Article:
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Lebanon Homeless Law Up for Hearing

  • The Lebanon City Council will discuss its ordinance on the homeless camping on city owned land during its meeting Wednesday, November 16, 2016. As the weather has cooled this fall, many of the camps near the Connecticut River and the city's strip malls have been abandoned. (Valley News - James M. Patterson) Copyright Valley News. May not be reprinted or used online without permission. Send requests to

Valley News Staff Writer
Published: 11/16/2016 11:45:28 PM
Modified: 11/17/2016 1:11:45 PM

Lebanon — A controversial law that would ban unauthorized camping on city-owned property will be back before a public hearing in December, the City Council has decided.

After months of discussion about the proposed law’s wording and penalties, council members on Wednesday agreed to a final draft, one they believe is both enforceable and affords the police leeway.

“This is not the end of the story but it is infinitely better than what we have on the books,” said City Councilor Karen Liot Hill.

Under the proposal, camping overnight on city property without permission would be illegal and punishable by a fine up to $100.

Meanwhile, the Lebanon Police Department has also drafted a policy directing officers to provide violators with a warning before issuing a fine, along with helping connect them with social services.

Police Chief Richard Mello said the proposed measure is much better than the police department’s current options to address homeless encampments, such as the one near the municipal water treatment plant that drew attention earlier this year. Currently, police can ask people to leave city-owned property, but can only follow up on the request by charging that person with a violation or misdemeanor for trespassing.

“That’s not really palatable for anybody, including the police department,” he said.

By adopting a new ordinance, officers will be able to treat illegal camping akin to city parking violations, Mello said. The proposed law would also eliminate the need to arrest anyone, a tactic of last resort that Mello fears could eventually end up occurring in some situations if the proposal isn’t adopted.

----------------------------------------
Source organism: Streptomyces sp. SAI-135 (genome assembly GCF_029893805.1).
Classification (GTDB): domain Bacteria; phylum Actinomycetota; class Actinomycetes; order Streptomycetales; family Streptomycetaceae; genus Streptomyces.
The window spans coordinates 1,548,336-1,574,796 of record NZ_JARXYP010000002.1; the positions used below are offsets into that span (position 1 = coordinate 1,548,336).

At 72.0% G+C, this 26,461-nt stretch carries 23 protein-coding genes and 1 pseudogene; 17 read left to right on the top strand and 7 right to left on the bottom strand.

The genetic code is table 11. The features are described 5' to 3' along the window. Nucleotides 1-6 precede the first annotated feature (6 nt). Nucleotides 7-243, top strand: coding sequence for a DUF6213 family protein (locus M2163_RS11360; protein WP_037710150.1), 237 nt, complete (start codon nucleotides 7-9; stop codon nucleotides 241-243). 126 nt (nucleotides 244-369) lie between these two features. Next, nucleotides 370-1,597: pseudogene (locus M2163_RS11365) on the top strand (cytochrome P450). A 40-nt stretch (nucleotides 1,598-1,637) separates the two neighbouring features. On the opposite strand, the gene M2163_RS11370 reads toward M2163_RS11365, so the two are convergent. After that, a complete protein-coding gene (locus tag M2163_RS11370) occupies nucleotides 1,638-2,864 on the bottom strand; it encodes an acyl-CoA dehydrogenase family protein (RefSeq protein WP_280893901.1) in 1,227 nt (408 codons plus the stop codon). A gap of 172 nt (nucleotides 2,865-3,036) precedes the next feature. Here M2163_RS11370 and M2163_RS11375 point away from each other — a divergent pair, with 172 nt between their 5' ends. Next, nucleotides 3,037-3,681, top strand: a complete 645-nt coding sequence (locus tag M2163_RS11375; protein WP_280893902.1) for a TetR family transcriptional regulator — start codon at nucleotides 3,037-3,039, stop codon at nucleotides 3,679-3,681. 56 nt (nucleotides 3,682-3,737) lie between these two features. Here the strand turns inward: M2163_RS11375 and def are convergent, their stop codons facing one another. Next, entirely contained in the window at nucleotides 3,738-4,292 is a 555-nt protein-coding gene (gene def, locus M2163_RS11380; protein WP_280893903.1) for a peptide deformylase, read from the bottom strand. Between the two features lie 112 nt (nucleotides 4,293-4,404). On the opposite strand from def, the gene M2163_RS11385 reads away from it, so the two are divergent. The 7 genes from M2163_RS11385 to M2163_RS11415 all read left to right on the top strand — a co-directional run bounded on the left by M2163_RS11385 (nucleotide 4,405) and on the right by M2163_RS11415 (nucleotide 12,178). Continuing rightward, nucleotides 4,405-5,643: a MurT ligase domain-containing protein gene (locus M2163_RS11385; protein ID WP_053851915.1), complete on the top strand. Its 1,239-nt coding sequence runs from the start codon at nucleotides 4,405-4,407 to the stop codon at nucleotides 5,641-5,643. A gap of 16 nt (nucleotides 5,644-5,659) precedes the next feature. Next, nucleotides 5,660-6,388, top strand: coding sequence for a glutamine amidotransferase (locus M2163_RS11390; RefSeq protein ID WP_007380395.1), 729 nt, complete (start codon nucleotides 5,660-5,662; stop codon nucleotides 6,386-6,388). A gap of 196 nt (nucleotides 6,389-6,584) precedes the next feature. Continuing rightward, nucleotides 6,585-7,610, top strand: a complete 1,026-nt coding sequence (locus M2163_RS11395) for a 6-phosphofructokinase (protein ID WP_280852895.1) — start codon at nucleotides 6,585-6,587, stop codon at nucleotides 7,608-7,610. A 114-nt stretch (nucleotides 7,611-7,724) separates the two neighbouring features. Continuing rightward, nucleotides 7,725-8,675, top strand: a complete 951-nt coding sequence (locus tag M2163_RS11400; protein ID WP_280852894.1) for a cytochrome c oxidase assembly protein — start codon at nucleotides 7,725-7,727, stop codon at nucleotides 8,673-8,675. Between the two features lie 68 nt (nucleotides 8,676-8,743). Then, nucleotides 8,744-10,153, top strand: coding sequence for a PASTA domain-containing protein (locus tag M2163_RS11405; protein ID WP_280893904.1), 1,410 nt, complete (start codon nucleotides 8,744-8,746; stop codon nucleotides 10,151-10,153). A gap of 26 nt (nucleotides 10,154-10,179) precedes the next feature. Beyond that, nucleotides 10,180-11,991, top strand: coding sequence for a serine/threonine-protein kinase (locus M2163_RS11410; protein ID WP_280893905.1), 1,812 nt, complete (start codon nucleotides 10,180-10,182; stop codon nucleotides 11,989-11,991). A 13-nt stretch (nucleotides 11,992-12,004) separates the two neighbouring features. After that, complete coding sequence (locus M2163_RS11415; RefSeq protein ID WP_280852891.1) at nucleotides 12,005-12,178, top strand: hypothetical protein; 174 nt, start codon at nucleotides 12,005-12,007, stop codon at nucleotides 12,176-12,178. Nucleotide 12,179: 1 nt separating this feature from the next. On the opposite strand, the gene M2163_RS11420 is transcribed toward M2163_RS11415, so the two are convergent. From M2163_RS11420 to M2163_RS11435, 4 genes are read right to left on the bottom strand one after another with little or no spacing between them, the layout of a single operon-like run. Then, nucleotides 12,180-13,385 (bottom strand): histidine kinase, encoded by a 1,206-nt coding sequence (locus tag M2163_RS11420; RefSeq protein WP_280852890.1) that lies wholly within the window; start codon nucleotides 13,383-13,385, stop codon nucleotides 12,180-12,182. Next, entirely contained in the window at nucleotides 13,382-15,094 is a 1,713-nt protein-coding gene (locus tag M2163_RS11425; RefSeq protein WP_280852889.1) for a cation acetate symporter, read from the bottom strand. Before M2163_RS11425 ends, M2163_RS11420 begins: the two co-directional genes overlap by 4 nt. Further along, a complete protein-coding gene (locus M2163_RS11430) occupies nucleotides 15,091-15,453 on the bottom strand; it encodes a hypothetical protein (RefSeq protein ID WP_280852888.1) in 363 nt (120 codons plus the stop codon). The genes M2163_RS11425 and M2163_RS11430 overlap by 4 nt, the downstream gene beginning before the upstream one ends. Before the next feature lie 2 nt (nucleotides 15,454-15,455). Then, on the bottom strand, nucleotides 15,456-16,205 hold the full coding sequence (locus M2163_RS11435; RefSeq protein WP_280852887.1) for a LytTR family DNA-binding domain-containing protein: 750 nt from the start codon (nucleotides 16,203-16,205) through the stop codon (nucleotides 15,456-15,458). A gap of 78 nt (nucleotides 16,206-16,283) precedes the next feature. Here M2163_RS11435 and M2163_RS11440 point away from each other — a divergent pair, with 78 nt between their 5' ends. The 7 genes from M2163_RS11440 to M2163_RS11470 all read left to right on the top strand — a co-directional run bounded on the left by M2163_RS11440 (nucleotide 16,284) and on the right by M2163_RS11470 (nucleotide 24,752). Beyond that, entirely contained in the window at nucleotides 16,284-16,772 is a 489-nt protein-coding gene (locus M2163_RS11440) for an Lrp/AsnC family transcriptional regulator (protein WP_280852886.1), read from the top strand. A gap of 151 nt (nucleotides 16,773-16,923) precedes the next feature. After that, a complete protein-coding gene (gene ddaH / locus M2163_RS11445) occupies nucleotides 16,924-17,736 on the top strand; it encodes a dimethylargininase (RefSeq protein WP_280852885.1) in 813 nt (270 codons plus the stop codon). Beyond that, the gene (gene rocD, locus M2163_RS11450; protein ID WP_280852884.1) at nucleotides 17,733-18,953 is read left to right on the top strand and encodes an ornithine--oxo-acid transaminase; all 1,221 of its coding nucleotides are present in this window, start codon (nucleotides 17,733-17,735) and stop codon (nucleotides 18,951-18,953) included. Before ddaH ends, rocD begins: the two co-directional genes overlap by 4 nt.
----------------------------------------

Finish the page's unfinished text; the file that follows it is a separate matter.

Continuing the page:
“(The proposal) doesn’t change the way we do business. It doesn’t change what we’ve been probably doing for the last 20 years,” he said. “It’s codifying what we already do.”

The ordinance is similar to one widely criticized as criminalizing homelessness earlier this summer. At the time, outcry from the public resulted in the creation of a homelessness task force, which spent several months working to house people living in an empty lot off of Market Street near the treament plant.

Members of that group — which included area social service organizations — told the City Council in October that great strides were made in finding housing for several people, but the ordinance was needed to provide a greater incentive for people to either work with the task force or move on. Councilors in October were receptive to the proposal but disagreed on penalties and said they would rather work on final wording before presenting a new law to the public.

Some people at Wednesday’s meeting still hoped the City Council would withdraw the ordinance. State Rep. George Sykes, D-Lebanon, reminded the council of public outrage over the law this summer, and said he wished the city would continue searching for solutions, like the task force did.

“I wonder if in achieving that short-term solution we sort of placed on the back burner moving forward to a long-term solutions,” he said.

Sykes said he’s part of a group discussing housing in the Upper Valley, and thinks the shortage of affordable homes in the area should be better addressed. He proposed creating a “master plan” for housing, just like the one that directs city planning.

“I think there are a lot of folks who are still very concerned about this and want to move in that direction first,” Sykes said.

The Rev. Becca Girrell, of the Lebanon United Methodist Church, echoed Sykes sentiment. She also worried about the stress the ordinance causes area homeless people, who could feel targeted.

“We want to relieve the housing insecurity and the housing deficit more sustainably,” she said.

The majority of City Council, however, said they were comfortable with the proposal moving forward to a hearing. That included both councilors Clifton Below and Timothy McNamara, who voiced concern at an earlier meeting over the ordinance’s language.

In a legal opinion to the council, Attorney Bernie Waugh cautioned against staggered fines for illegal camping because a court would require the city to prove someone was issued past warnings, a task that could be hard when dealing with a population that’s often transient and might not carry an ID.

Waugh also said the city should leave out mention of officials providing help to the homeless.

“Please understand I am not criticizing the intent,” he said. “I am merely considering it from the standpoint of a potential prosecution in court, at which point the city will be required to prove — as an element of the offense — that this provision has been complied with.”

The police department should set its own policies, Waugh suggested, to prevent the city from facing difficult court battles.

That policy, also provided to the council on Wednesday, would allow anyone found camping on city property 48 hours to leave. It also calls for officers to work with the homeless to find area resources.

Councilors voted 7-1 to hold a public hearing, with Councilor Sarah Welsch voting against the measure. A hearing will likely be held at the council’s Dec. 7 meeting in City Hall.

Tim Camerato can be reached at or 603-727-3223.

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